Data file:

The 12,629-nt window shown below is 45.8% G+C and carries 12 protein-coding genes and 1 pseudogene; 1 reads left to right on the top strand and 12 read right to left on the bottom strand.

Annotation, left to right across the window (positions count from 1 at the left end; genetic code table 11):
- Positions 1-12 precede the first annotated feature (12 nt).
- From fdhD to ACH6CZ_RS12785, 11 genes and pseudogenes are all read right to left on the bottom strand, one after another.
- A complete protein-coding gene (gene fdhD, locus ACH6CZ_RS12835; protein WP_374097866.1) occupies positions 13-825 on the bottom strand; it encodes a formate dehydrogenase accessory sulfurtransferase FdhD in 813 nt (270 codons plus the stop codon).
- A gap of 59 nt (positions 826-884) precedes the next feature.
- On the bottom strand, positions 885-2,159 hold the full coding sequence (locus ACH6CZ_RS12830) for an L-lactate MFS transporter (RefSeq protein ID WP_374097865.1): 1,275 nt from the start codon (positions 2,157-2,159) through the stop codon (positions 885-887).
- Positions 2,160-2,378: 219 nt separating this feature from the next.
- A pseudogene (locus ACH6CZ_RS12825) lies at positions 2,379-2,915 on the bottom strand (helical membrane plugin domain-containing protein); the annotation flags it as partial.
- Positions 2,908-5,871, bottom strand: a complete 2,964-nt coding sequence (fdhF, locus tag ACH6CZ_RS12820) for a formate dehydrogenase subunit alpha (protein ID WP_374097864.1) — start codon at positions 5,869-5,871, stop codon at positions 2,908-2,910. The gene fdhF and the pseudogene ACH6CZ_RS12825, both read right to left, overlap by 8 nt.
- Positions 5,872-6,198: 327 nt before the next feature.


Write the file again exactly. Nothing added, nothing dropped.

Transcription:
The 12,629-nt window shown below is 45.8% G+C and carries 12 protein-coding genes and 1 pseudogene; 1 reads left to right on the top strand and 12 read right to left on the bottom strand.

Annotation, left to right across the window (positions count from 1 at the left end; genetic code table 11):
- Positions 1-12 precede the first annotated feature (12 nt).
- From fdhD to ACH6CZ_RS12785, 11 genes and pseudogenes are all read right to left on the bottom strand, one after another.
- A complete protein-coding gene (gene fdhD, locus ACH6CZ_RS12835; protein WP_374097866.1) occupies positions 13-825 on the bottom strand; it encodes a formate dehydrogenase accessory sulfurtransferase FdhD in 813 nt (270 codons plus the stop codon).
- A gap of 59 nt (positions 826-884) precedes the next feature.
- On the bottom strand, positions 885-2,159 hold the full coding sequence (locus ACH6CZ_RS12830) for an L-lactate MFS transporter (RefSeq protein ID WP_374097865.1): 1,275 nt from the start codon (positions 2,157-2,159) through the stop codon (positions 885-887).
- Positions 2,160-2,378: 219 nt separating this feature from the next.
- A pseudogene (locus ACH6CZ_RS12825) lies at positions 2,379-2,915 on the bottom strand (helical membrane plugin domain-containing protein); the annotation flags it as partial.
- Positions 2,908-5,871, bottom strand: a complete 2,964-nt coding sequence (fdhF, locus tag ACH6CZ_RS12820) for a formate dehydrogenase subunit alpha (protein ID WP_374097864.1) — start codon at positions 5,869-5,871, stop codon at positions 2,908-2,910. The gene fdhF and the pseudogene ACH6CZ_RS12825, both read right to left, overlap by 8 nt.
- Positions 5,872-6,198: 327 nt before the next feature.